This is a nice view of the early Copper Dam, also showing the wood stave pipeline which fed the Powerdale hydroelectric generator downstream as well as the Mt. Hood Railroad tracks. I'm sure there is a technical name for this sort of dam-- it's just high enough to create a pool to capture water for the pipeline, and the rest of the water spills over continuously.
Tags: Copper_Dam dam Mt_Hood_Railroad pipeline Powerdale railroad
Arthur, do you know the spot where this photo was taken?
It appears this early dam is up river from the higher dam that was removed a few years ago.
Dale Nicol on 28th September 2020 @ 7:07am
Is this a "spillway"?
Kyle on 28th September 2020 @ 9:25am
The top right of the photo appears to be a plateau and orchard. Given this and the way that the river is bending, it could be just north of Cedar Creek (immediately south of what is known today as 'Helicopter Hole' where the RR attempted to b build a tunnel).
JKG on 28th September 2020 @ 9:39am
That looks like snow on the tracks in the lower left from a snow slide?
nels on 28th September 2020 @ 10:32am
That looks like a weir to me. Designed to raise the level of the upstream water.
Definitely not the exact location of the actual Copper Dam. It looks to me like it may be just upstream of the pipeline bridge which is still there today.
Is that cribbing in the bottom of the photo? Perhaps to keep the floods off the tracks?
Andy B on 28th September 2020 @ 10:33am
Interesting, so you think this dam was basically where the pipeline "ends" now? I don't know if I have a pre-1920's map which would show the location for sure.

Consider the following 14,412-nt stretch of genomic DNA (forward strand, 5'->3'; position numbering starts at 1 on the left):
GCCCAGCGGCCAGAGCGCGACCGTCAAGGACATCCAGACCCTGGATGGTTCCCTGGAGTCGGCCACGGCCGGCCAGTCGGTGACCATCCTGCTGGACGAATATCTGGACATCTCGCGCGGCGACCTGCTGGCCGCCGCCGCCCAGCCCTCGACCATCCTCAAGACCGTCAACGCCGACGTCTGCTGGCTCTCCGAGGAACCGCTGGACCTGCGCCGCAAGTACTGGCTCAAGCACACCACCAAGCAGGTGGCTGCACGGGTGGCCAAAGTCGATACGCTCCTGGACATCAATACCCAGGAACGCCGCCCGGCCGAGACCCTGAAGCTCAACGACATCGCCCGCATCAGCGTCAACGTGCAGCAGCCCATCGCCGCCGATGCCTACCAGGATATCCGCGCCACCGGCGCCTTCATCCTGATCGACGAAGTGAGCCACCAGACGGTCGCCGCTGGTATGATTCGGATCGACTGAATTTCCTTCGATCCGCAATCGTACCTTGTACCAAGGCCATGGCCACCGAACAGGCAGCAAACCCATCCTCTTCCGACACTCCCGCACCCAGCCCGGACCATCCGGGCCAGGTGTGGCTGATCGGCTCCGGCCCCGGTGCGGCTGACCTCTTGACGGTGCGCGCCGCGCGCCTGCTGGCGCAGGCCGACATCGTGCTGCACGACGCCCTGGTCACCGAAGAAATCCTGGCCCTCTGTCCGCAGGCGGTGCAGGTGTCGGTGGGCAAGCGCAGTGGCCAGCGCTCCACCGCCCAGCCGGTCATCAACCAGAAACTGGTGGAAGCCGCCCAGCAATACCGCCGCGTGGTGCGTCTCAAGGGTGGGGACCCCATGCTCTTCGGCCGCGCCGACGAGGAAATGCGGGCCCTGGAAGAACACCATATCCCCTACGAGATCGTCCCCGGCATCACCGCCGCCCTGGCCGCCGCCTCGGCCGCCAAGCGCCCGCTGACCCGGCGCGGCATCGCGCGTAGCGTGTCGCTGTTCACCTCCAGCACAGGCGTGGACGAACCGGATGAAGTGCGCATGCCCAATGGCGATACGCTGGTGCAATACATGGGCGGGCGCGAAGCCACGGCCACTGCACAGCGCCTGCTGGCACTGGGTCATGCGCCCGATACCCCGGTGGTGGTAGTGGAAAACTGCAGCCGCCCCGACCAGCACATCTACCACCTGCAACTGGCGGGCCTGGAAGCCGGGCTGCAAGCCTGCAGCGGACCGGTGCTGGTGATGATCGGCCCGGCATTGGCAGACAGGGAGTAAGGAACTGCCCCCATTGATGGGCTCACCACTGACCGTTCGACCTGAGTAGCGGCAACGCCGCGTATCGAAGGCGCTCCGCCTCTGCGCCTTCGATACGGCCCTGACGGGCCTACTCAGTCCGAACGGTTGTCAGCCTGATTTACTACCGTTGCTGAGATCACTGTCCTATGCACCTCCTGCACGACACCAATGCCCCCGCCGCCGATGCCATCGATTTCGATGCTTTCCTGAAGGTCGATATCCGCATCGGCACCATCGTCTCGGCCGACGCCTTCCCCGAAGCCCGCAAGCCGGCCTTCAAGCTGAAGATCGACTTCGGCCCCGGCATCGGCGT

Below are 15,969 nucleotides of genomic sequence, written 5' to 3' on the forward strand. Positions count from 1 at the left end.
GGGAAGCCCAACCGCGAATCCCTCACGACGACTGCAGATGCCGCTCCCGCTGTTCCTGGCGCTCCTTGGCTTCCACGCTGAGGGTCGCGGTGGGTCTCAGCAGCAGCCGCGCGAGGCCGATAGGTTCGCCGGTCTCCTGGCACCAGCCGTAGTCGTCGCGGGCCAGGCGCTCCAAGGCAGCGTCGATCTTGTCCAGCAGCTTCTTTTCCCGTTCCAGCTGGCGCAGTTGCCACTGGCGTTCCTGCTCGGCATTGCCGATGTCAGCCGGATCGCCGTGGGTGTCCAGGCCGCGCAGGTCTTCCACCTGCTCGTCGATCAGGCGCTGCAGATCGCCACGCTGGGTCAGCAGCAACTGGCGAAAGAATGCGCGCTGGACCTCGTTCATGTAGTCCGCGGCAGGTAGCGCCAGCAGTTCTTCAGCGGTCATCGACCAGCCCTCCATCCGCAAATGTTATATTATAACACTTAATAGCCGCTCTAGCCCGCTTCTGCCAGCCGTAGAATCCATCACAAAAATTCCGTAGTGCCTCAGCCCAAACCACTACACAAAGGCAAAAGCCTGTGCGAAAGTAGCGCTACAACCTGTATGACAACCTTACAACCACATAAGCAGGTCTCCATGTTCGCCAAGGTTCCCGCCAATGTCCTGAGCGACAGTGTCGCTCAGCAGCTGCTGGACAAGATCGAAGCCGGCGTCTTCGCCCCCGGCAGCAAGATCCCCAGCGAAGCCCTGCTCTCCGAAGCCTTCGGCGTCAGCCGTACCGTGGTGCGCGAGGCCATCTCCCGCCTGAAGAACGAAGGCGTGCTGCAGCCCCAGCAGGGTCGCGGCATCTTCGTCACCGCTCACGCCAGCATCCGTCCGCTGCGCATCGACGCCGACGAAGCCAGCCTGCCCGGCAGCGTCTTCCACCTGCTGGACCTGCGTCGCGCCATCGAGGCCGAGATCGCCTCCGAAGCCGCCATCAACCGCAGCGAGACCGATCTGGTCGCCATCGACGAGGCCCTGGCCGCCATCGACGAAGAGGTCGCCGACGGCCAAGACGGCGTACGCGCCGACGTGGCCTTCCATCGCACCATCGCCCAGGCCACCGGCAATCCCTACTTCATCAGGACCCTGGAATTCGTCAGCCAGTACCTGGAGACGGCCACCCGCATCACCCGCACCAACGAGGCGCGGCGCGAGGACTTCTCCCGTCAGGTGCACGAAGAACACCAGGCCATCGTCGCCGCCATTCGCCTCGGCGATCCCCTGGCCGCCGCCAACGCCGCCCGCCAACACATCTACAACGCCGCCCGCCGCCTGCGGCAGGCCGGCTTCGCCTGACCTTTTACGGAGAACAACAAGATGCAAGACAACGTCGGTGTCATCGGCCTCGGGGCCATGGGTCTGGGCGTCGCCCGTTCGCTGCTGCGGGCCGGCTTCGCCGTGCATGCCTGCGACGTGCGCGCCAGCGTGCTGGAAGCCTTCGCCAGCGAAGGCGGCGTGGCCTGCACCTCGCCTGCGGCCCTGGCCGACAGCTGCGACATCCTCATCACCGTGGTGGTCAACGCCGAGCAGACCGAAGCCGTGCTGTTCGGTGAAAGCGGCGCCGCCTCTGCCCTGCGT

ArthurB on 28th September 2020 @ 11:06am
The 1911 map has a note "Dam 168 ft" in this general area, but no arrow pointing to a precise location. It also has a road crossing the Hood River from Eby Road connecting with West Side Road at Panorama Point. The 1912 USFS National Forest Map shows the same road, which clearly never existsed. It follows the quarter section line so I wonder if it was a boundary that accidentally got marked as a road.
ArthurB on 28th September 2020 @ 11:21am
Arthur, did you remove the link to the LIDAR map on this photo, http://historichoodriver.com/index.php?showimage=2488 or do just not see it?
L.E. on 28th September 2020 @ 6:10pm
LE, the LIDAR link was a day later.
ArthurB on 28th September 2020 @ 8:47pm
Arthur, I wonder if the note "Dam 168 ft" means elevation or length?
For a reference, the elevation of the floor, of the Farmers Irrigation hydro building, located just south of the old Copper Dam is 299.0 FT MSL. I am guessing the river is about 20 Ft. below this point.....so about 279 FT MSL. If the weir's elevation is 168 FT MSL, then perhaps JKG could be correct.
Dale Nicol on 29th September 2020 @ 2:59pm
Dale, I suspect "168 ft" is the elevation so people could calculate the head of the hydropower source. The nearby switchback on the MHRR tracks is labeled "Switchback 397" and we have "Tucker Bridge 426." They also label the flow of streams and rivers and even some of the springs. The map was intended to attract investors and settlers to the valley, so water and power were important.
ArthurB on 29th September 2020 @ 6:18pm
I believe the word you were looking for to describe this type of dam is barrage: https://en.wikipedia.org/wiki/Barrage_(dam)
JEC on 2nd October 2020 @ 10:17am